Ideology and social change in the Philippines: Catholic and fundamentalist Christianity in a Negros town
This thesis is an anthropological study of ideology and social change within a Philippine context. The concepts of ideology and hegemony are used to explore how religion, as a form of ideology, is related to changes in the broader society. The thesis consists of an historical and an ethnographic component. The historical component explores the close relationship between Christianity, in particular Roman Catholicism, and colonial rule. The ethnographic component compares Catholicism and Fundamentalism, as differing forms of Christianity, in operation within a similar social milieu. The beliefs, scale and organizational structures of the Roman Catholic and Fundamentalist Baptist Churches in Kabankalan produce different ideological responses to social change. The ideological perspectives of the two religious groups are reflected in their educational and rural development programs. The Catholics advocate structural changes to society, while the Fundamentalists focus on transformation of the individual, and encourage conformity to the existing system.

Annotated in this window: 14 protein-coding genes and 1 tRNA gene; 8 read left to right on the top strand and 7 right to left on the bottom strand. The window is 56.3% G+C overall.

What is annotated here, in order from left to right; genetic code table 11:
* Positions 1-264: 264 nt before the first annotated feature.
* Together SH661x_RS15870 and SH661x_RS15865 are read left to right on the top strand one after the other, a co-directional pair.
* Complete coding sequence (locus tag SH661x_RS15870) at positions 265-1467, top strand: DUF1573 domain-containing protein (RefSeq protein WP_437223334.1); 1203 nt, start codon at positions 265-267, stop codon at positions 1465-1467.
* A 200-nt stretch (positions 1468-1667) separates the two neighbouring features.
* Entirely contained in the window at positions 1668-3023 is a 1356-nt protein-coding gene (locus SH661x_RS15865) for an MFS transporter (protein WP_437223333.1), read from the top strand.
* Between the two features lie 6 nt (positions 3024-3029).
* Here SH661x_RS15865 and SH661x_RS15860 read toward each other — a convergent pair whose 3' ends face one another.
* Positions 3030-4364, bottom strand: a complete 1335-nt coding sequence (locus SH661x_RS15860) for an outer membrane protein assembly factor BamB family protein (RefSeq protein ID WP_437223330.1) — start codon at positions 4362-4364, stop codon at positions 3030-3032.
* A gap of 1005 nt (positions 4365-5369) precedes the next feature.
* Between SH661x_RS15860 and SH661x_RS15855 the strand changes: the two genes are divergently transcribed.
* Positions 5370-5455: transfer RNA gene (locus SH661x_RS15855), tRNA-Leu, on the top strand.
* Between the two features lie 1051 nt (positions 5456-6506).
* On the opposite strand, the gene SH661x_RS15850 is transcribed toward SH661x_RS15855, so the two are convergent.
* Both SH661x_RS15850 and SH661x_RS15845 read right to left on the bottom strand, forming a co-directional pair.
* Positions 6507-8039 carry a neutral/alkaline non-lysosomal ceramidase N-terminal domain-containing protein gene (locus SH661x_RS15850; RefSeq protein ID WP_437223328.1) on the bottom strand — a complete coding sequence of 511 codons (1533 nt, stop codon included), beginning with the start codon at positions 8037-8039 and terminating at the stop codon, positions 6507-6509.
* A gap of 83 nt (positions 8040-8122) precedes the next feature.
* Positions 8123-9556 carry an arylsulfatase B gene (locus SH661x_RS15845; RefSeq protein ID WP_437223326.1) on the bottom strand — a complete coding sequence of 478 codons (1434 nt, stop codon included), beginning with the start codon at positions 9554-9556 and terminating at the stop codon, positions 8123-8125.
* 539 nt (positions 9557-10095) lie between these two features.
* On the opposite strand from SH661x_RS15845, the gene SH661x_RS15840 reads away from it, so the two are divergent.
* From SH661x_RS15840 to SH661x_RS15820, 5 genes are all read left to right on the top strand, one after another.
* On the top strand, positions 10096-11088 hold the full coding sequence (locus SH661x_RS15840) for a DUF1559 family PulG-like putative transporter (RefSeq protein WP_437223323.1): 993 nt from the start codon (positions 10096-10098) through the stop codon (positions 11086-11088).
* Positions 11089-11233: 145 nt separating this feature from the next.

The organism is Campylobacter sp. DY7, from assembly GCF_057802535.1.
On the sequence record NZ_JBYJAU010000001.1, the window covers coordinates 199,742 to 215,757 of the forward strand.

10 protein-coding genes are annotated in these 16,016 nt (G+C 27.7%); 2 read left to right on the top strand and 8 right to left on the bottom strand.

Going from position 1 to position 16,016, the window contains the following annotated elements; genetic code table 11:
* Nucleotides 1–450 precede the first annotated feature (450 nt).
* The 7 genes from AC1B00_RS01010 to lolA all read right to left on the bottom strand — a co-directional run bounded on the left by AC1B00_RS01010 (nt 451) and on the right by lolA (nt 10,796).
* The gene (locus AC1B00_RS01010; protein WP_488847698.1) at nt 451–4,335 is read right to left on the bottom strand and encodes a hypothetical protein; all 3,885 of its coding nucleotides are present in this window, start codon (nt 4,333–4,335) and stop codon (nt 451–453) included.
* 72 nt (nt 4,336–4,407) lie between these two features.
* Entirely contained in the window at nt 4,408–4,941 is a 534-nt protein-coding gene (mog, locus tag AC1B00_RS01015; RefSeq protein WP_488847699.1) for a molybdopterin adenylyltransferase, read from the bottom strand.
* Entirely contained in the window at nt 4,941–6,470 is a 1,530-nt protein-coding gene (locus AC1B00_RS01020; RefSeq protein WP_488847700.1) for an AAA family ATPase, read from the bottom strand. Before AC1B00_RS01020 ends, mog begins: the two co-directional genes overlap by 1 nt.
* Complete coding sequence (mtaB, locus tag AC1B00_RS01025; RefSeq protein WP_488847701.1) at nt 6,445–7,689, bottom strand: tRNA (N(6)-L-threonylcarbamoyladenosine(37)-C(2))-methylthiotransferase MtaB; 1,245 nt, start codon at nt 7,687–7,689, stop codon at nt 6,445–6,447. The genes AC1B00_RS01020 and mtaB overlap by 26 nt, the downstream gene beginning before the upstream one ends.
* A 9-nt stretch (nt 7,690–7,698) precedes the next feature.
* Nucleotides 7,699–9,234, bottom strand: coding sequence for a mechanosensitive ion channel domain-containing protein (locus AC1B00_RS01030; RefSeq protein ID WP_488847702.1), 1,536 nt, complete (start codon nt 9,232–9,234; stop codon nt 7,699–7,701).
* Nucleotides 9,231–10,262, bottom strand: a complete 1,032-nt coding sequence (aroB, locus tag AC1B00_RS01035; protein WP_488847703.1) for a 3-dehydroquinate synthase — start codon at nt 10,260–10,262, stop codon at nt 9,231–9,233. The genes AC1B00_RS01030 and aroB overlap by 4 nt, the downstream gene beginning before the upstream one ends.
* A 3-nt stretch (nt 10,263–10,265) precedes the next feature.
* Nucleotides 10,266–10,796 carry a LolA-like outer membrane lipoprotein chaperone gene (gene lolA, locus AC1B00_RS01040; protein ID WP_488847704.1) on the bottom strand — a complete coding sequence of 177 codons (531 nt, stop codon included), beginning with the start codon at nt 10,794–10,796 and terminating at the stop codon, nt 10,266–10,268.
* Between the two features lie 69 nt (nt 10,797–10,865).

Bibliography: p. 110-113.
Haerle, G. R. (1992). Ideology and social change in the Philippines: Catholic and fundamentalist Christianity in a Negros town (Master's thesis, University of Calgary, Calgary, Canada). Retrieved from https://prism.ucalgary.ca. doi:10.11575/PRISM/14758